When toxins preserve populations

April 17, 2018, Ludwig Maximilian University of Munich
When toxins preserve populations
Credit: Jürgen Fälchle / fotolia.com

Some soil bacteria can alter their environment in such a way as to endanger their own survival – unless, that is, toxins do not impede their growth beforehand.

All living organisms have an impact on their environment. These modifications can have a positive effect on the growth of species that cause them and may also be of benefit to others. However, organisms may also alter their habitats in ways that are not only deleterious to their own survival, but may even lead to their extinction. This phenomenon is known as ecological suicide. In a new study, Ludwig Maximilian University biophysicist Jonas Denk, together with Christoph Ratzke and Professor Jeff Gore of the Massachusetts Institute of Technology (MIT, Boston), have explored the underlying dynamics of the process. Their findings appear in the journal Nature Ecology & Evolution.

The three researchers analyzed the of cultures of the soil bacterium Paenibacillus sp. When grown in weakly buffered medium with glucose as the major carbon source, this species secretes metabolic products that progressively acidify the medium and strongly reduce the local pH. When the pH value reaches approx. 4 the cells begin to die and, within less than 24 h, no viable cells are left. The more food is available, the quicker the population succumbs. However, disaster can be avoided if the buffering strength (which helps to maintain pH) of the medium is enhanced – which proves that the build-up of 'acid waste' is responsible for cell death.

"Each bacterium needs food to survive and reproduce, but the cumulative effects of byproducts of their metabolism ultimately cause the collective self-destruction of the population," says Denk. This in turn leads to the paradoxical effect that other toxic substances, such as alcohols, salts or antibiotics, can promote the survival of a population by inhibiting the growth and replication of its individual members." When populations of Paenibacillus are grown in a medium with a moderate buffering capacity survival becomes dependent on cell density, which gives rise to complex oscillatory dynamics. This emphasizes that besides interactions between different species, which have been thoroughly investigated in the past, interactions between a single species and its environment can be essential to understand the complex dynamics of a .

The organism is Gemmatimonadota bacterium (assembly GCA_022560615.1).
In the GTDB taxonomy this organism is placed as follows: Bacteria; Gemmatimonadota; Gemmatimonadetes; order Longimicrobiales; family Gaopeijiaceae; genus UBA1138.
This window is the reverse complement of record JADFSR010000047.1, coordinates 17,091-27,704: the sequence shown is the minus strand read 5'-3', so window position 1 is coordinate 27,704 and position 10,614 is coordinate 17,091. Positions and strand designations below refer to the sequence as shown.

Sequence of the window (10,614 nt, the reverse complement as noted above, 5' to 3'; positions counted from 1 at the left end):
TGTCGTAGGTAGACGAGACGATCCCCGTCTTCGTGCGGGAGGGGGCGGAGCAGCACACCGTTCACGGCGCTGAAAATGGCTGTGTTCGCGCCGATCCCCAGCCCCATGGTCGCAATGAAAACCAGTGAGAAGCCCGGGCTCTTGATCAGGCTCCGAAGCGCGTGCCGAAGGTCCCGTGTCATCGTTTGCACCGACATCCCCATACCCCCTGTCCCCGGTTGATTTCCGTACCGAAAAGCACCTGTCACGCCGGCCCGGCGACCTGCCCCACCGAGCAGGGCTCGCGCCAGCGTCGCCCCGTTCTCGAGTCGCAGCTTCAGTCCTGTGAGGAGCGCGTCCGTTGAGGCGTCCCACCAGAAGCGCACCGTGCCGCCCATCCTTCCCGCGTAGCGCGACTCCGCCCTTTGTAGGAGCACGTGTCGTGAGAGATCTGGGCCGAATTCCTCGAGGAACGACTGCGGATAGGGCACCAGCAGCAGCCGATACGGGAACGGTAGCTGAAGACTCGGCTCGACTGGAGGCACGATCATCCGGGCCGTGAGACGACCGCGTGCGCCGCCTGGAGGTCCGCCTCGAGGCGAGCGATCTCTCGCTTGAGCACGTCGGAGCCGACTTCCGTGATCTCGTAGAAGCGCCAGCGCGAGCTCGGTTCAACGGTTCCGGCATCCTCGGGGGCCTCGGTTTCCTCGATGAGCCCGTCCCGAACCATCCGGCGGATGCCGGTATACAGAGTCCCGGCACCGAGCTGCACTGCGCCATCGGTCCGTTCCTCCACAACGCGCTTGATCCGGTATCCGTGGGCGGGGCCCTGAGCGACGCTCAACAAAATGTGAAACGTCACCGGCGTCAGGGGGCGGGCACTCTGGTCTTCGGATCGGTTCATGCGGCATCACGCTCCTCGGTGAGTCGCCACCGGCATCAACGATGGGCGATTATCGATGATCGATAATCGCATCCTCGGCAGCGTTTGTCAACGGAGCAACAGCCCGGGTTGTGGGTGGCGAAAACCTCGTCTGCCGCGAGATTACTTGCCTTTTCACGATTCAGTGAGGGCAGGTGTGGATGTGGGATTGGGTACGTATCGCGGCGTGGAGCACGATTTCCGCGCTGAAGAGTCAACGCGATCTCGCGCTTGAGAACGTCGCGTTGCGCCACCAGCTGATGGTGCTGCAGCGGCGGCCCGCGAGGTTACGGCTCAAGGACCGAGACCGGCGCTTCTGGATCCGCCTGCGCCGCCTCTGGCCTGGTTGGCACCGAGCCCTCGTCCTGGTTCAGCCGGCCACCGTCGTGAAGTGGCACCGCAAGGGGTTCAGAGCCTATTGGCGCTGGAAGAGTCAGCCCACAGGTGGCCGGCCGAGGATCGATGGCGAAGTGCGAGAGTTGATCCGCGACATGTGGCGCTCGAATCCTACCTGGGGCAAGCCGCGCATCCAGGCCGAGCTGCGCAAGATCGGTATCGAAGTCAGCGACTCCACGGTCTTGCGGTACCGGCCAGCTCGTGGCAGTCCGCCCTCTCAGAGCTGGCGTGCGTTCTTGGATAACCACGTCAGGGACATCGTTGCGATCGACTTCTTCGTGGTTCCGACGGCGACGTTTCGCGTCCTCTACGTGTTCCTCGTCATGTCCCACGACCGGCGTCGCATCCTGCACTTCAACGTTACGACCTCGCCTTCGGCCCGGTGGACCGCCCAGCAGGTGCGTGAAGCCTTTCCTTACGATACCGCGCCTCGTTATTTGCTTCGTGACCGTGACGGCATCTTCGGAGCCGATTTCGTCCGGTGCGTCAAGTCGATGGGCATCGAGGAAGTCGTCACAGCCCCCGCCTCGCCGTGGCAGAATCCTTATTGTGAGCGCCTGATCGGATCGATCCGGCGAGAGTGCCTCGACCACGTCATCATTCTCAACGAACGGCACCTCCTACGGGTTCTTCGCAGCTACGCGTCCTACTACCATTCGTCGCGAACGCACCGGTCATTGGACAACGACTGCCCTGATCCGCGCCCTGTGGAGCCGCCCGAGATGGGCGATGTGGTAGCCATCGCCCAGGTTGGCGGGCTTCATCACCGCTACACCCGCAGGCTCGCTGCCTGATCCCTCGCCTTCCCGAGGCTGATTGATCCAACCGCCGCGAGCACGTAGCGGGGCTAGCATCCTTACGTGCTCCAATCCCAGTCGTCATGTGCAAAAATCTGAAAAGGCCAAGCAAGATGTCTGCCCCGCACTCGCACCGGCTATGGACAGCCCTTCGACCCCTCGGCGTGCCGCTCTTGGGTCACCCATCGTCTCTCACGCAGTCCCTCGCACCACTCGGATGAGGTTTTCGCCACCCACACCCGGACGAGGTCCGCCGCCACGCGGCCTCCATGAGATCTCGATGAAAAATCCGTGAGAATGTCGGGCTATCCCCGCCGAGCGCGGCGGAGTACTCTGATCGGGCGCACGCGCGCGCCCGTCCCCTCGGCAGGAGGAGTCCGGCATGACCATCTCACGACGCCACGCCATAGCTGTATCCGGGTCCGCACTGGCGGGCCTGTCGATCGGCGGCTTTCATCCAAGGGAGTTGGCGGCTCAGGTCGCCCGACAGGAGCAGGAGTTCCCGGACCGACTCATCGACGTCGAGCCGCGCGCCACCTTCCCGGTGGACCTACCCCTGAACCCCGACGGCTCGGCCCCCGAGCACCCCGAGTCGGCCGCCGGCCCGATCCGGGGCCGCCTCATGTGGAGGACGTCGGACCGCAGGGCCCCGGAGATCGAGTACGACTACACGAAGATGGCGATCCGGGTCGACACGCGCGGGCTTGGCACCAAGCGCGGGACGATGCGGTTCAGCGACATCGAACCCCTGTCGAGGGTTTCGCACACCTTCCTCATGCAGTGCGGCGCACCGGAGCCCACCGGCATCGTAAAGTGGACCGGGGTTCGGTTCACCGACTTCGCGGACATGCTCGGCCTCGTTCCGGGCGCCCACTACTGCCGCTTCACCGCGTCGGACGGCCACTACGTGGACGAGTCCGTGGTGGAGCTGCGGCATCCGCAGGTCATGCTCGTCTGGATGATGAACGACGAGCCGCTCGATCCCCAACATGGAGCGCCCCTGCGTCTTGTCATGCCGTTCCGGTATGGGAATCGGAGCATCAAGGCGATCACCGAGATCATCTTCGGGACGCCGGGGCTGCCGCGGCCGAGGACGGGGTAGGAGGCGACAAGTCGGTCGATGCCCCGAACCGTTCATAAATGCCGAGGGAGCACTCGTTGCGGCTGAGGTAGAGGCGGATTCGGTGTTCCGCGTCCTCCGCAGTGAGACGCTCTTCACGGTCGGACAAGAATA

Since many micro-organisms have the potential to alter their environment in detrimental ways, Denk and colleagues assume that the phenomenon has an important function in microbial ecology and evolution. Out of 21 , the researchers could indeed observe ecological suicide in five of them. "Soil bacteria in nature are part of complex biological communities," Denk points out. "An induced change in pH, for instance, may improve the survival in the short term if it enhances the community's overall ability to cope with a sudden alteration in environmental conditions."

Explore further: Forming patches boosts bacterial life

More information: Christoph Ratzke et al. Ecological suicide in microbes, Nature Ecology & Evolution (2018). DOI: 10.1038/s41559-018-0535-1

Related Stories

Forming patches boosts bacterial life

March 24, 2016

Natural systems such as grasslands form clusters, or patches, that bolster resilience under stress. Experiments show this same behavior can be modeled in bacteria with several important implications for creating survivable ...

Explaining rare plant species

March 7, 2018

Rare plant species suffer more from disease than common species. The fact that rare species are more susceptible to attack by micro-organisms living in the soil, such as fungi and bacteria, may in fact be one of the reasons ...

Capturing the balance of nature

March 2, 2018

In a study spanning 12 years, researchers from Kyoto University and Ryukoku University have developed a method to calculate the fluctuating stability of a natural ecological community in Maizuru Bay.Their findings, published ...

Improving the biodiversity of green roofs

March 1, 2017

Using living organisms such as bacteria or fungi, as an alternative to chemical fertilisers, can improve the soil biodiversity of green roofs, according to new research from the University of Portsmouth.

Recommended for you

Coffee-based colloids for direct solar absorption

March 22, 2019

Solar energy is one of the most promising resources to help reduce fossil fuel consumption and mitigate greenhouse gas emissions to power a sustainable future. Devices presently in use to convert solar energy into thermal ...

EPA adviser is promoting harmful ideas, scientists say

March 22, 2019

The Trump administration's reliance on industry-funded environmental specialists is again coming under fire, this time by researchers who say that Louis Anthony "Tony" Cox Jr., who leads a key Environmental Protection Agency ...


Please sign in to add a comment. Registration is free, and takes less than a minute. Read more

Click here to reset your password.
Sign in to get notified via email when new comments are made.